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Jeffrey D. Allred, Deseret News
Salt Lake County Recorder Gary Ott answers questions while meeting with the Salt Lake County Council in Salt Lake City on Tuesday, Oct. 4, 2016. The council reviewed an audit of the county recorder's office.

SALT LAKE CITY — As county officials prepare to use their purse strings power to help address the troubling situation around Salt Lake County Recorder Gary Ott, state leaders also are pushing forward.

The Legislature's Political Subdivisions Interim Committee voted unanimously Wednesday to create a bill file that legislators can use to create a new law to remove incapacitated county elected officials from office — and fill a "hole" in state law that provides no recourse when such situations arise.

Earlier this year, Rep. Rebecca Chavez-Houck, D-Salt Lake City, proposed a bill that would implement a three-tiered process for removal: a voter petition, a unanimous vote from the applicable governing body, and a judicial proceeding where a judge could order a medical evaluation of the public officer in question.

However, the bill was placed on hold during the 2017 Legislature, with lawmakers saying the issue needed more study, and wary that such a law could be used as a political weapon.

Previously, Chavez-Houck sponsored the bill alone. But Wednesday, Sen. Daniel Thatcher, R-West Valley City, stepped forward as a Republican backer with his own ideas of how to make such a law palatable to legislators.

Thatcher proposed a different three-part framework, where a county council or commission would have to vote unanimously to call for a mental competency exam in court. If a judge then ruled the individual to be incompetent and untreatable, the council could then vote unanimously to remove the official from office.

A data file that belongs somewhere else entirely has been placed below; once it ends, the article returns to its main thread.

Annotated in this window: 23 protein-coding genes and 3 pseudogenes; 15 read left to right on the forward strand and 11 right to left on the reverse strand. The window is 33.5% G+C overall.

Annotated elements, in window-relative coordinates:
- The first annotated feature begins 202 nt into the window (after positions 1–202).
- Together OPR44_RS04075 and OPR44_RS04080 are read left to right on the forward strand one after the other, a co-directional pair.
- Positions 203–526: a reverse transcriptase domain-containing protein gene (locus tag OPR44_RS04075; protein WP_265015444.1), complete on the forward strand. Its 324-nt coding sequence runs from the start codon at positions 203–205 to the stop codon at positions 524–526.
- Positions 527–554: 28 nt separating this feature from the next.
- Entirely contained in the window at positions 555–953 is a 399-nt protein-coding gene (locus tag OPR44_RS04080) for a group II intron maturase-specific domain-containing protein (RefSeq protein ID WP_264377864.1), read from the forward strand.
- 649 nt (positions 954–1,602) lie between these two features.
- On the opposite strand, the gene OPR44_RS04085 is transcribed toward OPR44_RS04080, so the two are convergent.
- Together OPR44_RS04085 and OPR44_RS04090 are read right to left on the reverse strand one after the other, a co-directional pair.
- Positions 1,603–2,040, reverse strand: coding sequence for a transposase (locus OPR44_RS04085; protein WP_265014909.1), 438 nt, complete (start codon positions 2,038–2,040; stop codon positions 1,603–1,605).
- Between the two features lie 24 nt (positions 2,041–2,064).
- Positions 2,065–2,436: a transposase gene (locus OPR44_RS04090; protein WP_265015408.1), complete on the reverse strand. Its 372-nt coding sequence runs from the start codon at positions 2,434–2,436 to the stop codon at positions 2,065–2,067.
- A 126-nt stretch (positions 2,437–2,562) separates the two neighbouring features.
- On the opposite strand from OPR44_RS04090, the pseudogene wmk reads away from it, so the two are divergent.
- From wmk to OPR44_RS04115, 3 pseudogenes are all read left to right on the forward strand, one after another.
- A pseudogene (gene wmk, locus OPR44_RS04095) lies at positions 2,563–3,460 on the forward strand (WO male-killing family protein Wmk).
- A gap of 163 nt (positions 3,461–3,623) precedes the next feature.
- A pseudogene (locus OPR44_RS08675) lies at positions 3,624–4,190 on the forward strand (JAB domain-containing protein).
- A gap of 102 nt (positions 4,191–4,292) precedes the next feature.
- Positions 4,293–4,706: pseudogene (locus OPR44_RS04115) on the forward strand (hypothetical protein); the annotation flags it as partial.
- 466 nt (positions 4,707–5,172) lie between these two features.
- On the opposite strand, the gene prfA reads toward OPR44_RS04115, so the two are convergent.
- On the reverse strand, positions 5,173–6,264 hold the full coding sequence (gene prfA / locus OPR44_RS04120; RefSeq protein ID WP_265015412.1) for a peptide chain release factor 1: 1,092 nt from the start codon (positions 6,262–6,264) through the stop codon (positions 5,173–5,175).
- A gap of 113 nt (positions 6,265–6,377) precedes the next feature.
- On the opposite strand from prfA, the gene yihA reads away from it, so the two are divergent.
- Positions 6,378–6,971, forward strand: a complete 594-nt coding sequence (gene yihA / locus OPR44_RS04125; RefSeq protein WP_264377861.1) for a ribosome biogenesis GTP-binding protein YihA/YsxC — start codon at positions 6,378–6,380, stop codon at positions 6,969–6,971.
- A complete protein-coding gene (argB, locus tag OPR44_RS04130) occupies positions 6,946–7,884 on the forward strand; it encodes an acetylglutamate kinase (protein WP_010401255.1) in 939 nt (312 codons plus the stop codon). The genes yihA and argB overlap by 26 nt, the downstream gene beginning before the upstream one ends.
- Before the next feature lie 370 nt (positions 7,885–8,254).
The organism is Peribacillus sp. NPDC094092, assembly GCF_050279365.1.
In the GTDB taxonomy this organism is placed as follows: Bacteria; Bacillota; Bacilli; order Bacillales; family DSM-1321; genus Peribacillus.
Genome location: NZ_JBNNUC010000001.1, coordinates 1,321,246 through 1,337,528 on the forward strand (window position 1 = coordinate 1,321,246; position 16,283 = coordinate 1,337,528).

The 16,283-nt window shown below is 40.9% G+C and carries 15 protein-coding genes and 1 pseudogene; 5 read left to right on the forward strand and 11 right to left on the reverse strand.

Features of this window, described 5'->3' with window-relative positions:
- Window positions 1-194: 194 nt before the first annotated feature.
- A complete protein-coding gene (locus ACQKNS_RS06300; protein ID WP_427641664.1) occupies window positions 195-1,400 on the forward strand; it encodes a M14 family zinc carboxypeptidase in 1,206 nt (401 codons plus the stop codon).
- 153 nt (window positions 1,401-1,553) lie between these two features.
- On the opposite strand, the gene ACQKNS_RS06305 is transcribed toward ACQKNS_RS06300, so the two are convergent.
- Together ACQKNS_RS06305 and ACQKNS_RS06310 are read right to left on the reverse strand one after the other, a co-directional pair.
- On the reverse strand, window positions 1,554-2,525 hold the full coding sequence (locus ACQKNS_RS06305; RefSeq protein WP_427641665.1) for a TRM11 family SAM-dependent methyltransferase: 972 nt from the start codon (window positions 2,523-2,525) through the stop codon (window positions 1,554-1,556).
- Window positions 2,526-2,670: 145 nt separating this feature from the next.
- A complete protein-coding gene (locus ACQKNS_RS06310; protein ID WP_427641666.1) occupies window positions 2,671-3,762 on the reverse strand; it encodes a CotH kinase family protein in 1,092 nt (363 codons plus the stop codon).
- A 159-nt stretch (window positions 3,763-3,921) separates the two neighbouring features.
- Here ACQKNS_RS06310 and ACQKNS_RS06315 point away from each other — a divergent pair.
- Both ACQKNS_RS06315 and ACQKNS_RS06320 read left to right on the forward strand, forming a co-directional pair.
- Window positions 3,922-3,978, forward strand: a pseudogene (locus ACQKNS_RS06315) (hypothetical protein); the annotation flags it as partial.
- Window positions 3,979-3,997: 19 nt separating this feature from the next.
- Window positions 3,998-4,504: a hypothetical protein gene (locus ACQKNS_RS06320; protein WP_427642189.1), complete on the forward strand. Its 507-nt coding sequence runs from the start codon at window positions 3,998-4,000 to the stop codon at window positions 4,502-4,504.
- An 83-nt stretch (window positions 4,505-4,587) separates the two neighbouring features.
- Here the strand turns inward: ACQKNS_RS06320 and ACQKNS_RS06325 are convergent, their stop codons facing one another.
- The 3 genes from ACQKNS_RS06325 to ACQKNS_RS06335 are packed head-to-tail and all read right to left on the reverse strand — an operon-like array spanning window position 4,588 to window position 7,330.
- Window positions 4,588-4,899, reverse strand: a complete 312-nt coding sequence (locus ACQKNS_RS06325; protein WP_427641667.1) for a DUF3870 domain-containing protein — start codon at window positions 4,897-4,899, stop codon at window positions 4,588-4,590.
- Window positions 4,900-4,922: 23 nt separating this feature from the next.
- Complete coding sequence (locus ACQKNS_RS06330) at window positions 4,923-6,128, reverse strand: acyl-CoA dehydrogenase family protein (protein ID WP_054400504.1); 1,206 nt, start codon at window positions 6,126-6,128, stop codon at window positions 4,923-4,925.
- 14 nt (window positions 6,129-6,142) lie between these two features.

"This is a deep, personal issue for me," Thatcher revealed during Wednesday's meeting. "Gary Ott was one of my mentors. When I made the decision to run for office, Gary Ott was the very first elected official I sat down with. He wrote me my first donation. I love this man."

But the last time Thatcher had a conversation with Ott at a Republican event, he realized something was wrong, he said.

"After about 15 seconds of lucidity, he started yelling at me for taking his tools before (his deputy) Julie (Dole) quickly whisked him away and out of sight," he said.

Dole disputed Thatcher's story, telling the Deseret News in a text message Wednesday it "never happened."

"I've never seen Gary yell at Thatcher or yell about his tools," she said. "Matter of fact, I can't recall ever seeing Gary yell. I'll think on this more, but (I) am not recalling any situations of Gary yelling in my presence."

Thatcher told lawmakers that "in a perfect world" loved ones would help an elected official step down with grace when they're inflicted by illness, but as portrayed by Ott's story, that isn't always the case. That's why, he said, a law to address such situations is needed.

"Yes, I want to deal with the Gary Ott situation," Thatcher said. "But I also want to make sure this never happens again."

However, creating such a law might not be as simple as passing a bill.

Darcy Goddard, chief policy adviser in the Salt Lake County District Attorney's Office, told lawmakers they "would almost certainly require" a change to the Utah Constitution to create a law that wouldn't be vulnerable to unconstitutional arguments.

A constitutional amendment would require a two-thirds majority vote in both the House and Senate, and would need to be approved by voters in the next general election.

Rep. Christine Watkins, R-Price, said she could "see where this is going to be very tricky," but added that Thatcher's proposal "probably has some merit."

Rep. Val Potter, R-North Logan, said he's supportive of pursuing a new law because he worries that situations such as Ott's, while rare, have happened before and can happen again.

When he was a county council member, Potter said, "we had this very thing happen."

"We had an elected official who was not able to do her job because of cancer," he said, but the matter was resolved when county leaders "offered her an opportunity to resign."

"This does happen, and I don't think we know how many times this has happened," Potter said.